Uber says sending drivers medical tests they could easily cheat was 'pretty stupid'

David Ramos/Getty ImagesUber was in court this week.
  • Uber this week acknowledged that sending drivers do-it-yourself eye tests was probably not a good idea because the process was “open to abuse.”
  • The company said using Push Doctor, which carried out medical checks on drivers over a video call, was a mistake that it stopped after 2016.
  • Uber held its hands up to the failings in court as it successfully won back its operator’s licence in London.
  • A lawyer for London’s transport regulator slammed the company as “naive” for using Push Doctor.

Uber this week acknowledged that sending drivers medical tests they could cheat on was probably not a great idea.

The company appeared in a London court on Monday and Tuesday and successfully won back its operator’s licence in the British capital, whose transport regulator had revoked it in September. Uber was granted a 15-month probationary licence.

“We did things, in hindsight, that were pretty stupid, to be frank,” its lawyer Thomas de la Mare told the court.

One of those, the company said, was using the online service Push Doctor to carry out compulsory medical checks on would-be Uber drivers. Anyone who drives a taxi or cab in London needs to pass a medical test. Push Doctor’s checks on Uber drivers were carried out with doctors via video link.

Push Doctor’s vision test, the court heard, was a do-it-yourself process that involved sending the driver a kit containing an eye test, the correct answers to the eye test, and a measuring tape.

Drivers had to use the measuring tape to ensure they were the correct distance from the eye test, then read out the results over a video call, the court heard.

Push DoctorPush DoctorPush Doctor conducts online medical checks.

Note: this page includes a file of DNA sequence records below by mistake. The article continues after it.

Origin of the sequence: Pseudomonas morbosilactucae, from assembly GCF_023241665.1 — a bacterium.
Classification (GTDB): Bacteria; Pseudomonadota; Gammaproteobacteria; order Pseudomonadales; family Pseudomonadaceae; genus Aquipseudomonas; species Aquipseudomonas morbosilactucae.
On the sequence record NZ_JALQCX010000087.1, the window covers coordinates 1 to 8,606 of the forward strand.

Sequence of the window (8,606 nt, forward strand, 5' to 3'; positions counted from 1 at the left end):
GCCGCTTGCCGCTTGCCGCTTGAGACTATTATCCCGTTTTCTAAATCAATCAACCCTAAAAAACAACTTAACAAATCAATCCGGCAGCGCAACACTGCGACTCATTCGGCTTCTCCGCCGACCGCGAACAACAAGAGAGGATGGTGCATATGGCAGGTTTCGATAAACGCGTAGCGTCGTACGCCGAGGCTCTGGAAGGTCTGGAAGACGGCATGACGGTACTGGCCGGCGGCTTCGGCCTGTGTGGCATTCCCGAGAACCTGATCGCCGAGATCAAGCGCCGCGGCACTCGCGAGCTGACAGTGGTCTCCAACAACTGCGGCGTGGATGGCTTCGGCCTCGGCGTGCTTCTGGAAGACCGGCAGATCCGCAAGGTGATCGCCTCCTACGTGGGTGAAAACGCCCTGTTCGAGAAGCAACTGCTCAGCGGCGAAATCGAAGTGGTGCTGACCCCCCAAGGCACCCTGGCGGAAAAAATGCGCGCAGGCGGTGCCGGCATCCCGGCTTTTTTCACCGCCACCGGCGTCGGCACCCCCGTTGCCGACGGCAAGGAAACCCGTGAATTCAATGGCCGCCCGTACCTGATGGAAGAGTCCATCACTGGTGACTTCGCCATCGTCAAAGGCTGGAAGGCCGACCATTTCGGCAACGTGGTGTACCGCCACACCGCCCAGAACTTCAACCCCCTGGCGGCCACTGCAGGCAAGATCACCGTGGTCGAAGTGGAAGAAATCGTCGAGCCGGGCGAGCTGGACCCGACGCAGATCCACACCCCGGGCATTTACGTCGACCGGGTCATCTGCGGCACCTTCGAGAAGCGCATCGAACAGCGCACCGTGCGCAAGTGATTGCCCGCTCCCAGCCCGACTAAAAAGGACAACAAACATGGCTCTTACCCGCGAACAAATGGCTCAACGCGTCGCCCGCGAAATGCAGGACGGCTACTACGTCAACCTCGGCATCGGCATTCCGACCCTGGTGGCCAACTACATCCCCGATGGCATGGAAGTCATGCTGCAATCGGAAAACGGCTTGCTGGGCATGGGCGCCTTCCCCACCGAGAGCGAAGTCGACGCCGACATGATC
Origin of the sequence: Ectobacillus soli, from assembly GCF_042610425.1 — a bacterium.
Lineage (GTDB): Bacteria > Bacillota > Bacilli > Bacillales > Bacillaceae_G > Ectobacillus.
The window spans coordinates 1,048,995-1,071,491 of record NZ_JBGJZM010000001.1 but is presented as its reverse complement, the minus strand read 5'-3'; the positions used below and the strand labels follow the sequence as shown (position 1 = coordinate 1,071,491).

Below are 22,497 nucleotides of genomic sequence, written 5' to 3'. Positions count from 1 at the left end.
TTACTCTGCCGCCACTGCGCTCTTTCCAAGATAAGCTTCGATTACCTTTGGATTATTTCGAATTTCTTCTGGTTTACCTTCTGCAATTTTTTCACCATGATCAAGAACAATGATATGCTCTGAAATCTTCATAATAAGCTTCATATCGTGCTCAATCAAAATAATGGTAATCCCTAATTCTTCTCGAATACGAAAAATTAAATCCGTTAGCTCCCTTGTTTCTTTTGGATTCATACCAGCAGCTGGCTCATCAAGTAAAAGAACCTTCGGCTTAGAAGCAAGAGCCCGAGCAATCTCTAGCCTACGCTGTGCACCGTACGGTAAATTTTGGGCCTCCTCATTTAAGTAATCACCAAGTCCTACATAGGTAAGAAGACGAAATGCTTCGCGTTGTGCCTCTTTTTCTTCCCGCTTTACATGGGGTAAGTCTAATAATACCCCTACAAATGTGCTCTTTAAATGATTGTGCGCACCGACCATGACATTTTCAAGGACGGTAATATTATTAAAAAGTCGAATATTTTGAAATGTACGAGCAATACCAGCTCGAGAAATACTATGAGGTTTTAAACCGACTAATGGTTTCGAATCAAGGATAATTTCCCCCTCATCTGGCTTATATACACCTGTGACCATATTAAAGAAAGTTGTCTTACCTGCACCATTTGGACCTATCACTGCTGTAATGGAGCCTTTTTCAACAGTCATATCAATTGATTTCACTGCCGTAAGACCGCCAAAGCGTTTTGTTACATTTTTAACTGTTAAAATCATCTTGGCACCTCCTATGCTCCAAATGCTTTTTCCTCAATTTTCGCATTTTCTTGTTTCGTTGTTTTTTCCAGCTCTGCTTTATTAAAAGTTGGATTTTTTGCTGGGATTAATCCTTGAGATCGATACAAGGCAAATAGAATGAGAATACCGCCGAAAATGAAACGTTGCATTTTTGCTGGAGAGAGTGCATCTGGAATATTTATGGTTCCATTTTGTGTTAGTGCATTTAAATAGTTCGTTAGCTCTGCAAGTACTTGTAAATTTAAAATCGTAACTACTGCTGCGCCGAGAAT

The problem, according to a lawyer for the London transport regulator, Transport for London, was that the process was “open to abuse.”

“Wasn’t it blindingly obvious that sending someone an envelope with the answers in was unsatisfactory?” Martin Chamberlain, the TfL lawyer, said. Tom Elvidge, Uber’s UK and Ireland chief, responded: “This was not a good idea.”

Chamberlain slammed Uber’s driver-induction team as “naive” and suggested the company’s use of Push Doctor rather than physical medical checks was “a wheeze to save some money.”

Elvidge responded: “Absolutely not. The commitment to public safety was not an issue. What it was was a poor idea that wasn’t given sufficient review.”

According to court documents, Uber used Push Doctor from August 22, 2016, to September 23, 2016, halting when TfL raised objections.

Push Doctor did not appear in court. A spokesman told Business Insider: “TFL were fully aware of the health services that were to be provided to Uber drivers as part of their onboarding process. They were provided by NHS trained UK doctors and no problems were encountered. We reject outright any claims to the contrary.”

The Push Doctor issue was one of several ways Uber was inadequate on safety, TfL argued in court. Uber promised that such a problem wouldn’t happen again, and one of the conditions for its licence is that it notifies TfL of any product and process changes.

Push Doctor did not immediately respond to a request for comment.

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